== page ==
1. ## Felt Recoil Chart

Im not sure if this has been done before , I found these figures interesting ...

http://www.chuckhawks.com/recoil_table.htm

2. Ouch! -

 600 N.E. (900 at 1950) 12 154 28.8

3. The 95 and 100gr 243 figures seem a bit scewed? would have been more interesting to see one rifle weight with the three different rounds for comparison...

 243 Win. (75 at 3400) 8.5 7.2 7.4 .243 Win. (95 at 3100) 7.25 11 9.9 .243 Win. (100 at 2960) 7.5 8.8 8.7

4. Recoil depends on a few individual factors:

- A bullet weight
- B gun weight
- C powder weight
- D muzzle velocity
- E gas-factor (constant 1.35)

Using two formulas (all weights in KG, velocity in m/s) you can calculate the individual recoil:

V(gun) = ((A + E x C) x D) / B) = F

R (gun) = (B x F x F) / 2 = recoil [Joule]

(from Robert Albrecht, Praezisionsschiessen, GER-2007)

For some shooters the recoil has a serious background. So me. My doctor said I should finish shooting. Asking him why, he said too much recoil is a risk. My answer was "crossing the street is a risk too" and we found a compromise: no more cross-checks on the ice and not more than 10 joule.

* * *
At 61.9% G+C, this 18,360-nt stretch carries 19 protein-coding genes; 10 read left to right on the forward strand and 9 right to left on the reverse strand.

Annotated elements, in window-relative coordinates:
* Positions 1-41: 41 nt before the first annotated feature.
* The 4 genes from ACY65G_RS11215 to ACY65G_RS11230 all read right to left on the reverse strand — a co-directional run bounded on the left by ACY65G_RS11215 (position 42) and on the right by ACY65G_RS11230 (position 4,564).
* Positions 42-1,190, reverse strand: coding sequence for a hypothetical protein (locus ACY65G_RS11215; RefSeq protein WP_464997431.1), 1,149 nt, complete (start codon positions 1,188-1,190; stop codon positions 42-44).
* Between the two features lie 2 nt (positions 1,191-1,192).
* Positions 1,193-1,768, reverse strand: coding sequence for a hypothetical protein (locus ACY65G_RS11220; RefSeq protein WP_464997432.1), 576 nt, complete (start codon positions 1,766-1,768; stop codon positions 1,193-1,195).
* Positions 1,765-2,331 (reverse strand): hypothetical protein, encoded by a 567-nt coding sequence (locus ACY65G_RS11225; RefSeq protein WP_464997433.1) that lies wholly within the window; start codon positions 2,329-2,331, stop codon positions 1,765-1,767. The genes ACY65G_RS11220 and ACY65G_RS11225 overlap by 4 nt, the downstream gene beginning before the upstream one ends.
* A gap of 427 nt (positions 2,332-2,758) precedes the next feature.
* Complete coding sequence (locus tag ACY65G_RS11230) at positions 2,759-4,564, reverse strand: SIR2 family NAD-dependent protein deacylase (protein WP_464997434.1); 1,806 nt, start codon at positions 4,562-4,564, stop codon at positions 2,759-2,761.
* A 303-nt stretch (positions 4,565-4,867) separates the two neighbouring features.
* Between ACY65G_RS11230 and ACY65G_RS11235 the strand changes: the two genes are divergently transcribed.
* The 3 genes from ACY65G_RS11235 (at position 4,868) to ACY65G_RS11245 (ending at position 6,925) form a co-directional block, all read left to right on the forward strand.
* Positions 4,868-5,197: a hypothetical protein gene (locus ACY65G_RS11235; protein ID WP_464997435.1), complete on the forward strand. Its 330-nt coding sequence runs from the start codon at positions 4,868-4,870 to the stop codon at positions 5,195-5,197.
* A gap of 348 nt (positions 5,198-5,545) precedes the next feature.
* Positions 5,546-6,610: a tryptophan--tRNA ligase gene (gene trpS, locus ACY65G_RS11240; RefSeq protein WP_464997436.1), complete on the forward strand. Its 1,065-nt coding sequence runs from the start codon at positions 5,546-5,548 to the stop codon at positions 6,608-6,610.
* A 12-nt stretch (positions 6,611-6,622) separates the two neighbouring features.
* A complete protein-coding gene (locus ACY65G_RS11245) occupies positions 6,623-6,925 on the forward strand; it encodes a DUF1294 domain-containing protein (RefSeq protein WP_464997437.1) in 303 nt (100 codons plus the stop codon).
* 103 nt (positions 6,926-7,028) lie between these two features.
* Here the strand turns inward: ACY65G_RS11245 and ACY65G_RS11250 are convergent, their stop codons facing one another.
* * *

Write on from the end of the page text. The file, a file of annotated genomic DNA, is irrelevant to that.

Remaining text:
Fine. Sold the .300 WM and started with a 6.5 mm caliber, the .260 Rem.

5. Originally Posted by scoromongo
- E gas-factor (constant 1.35)

(from Robert Albrecht, Praezisionsschiessen, GER-2007)
The gas factor may be near constant given some specific circumstances (like precision shooting under some rules) but in general case it has some variation.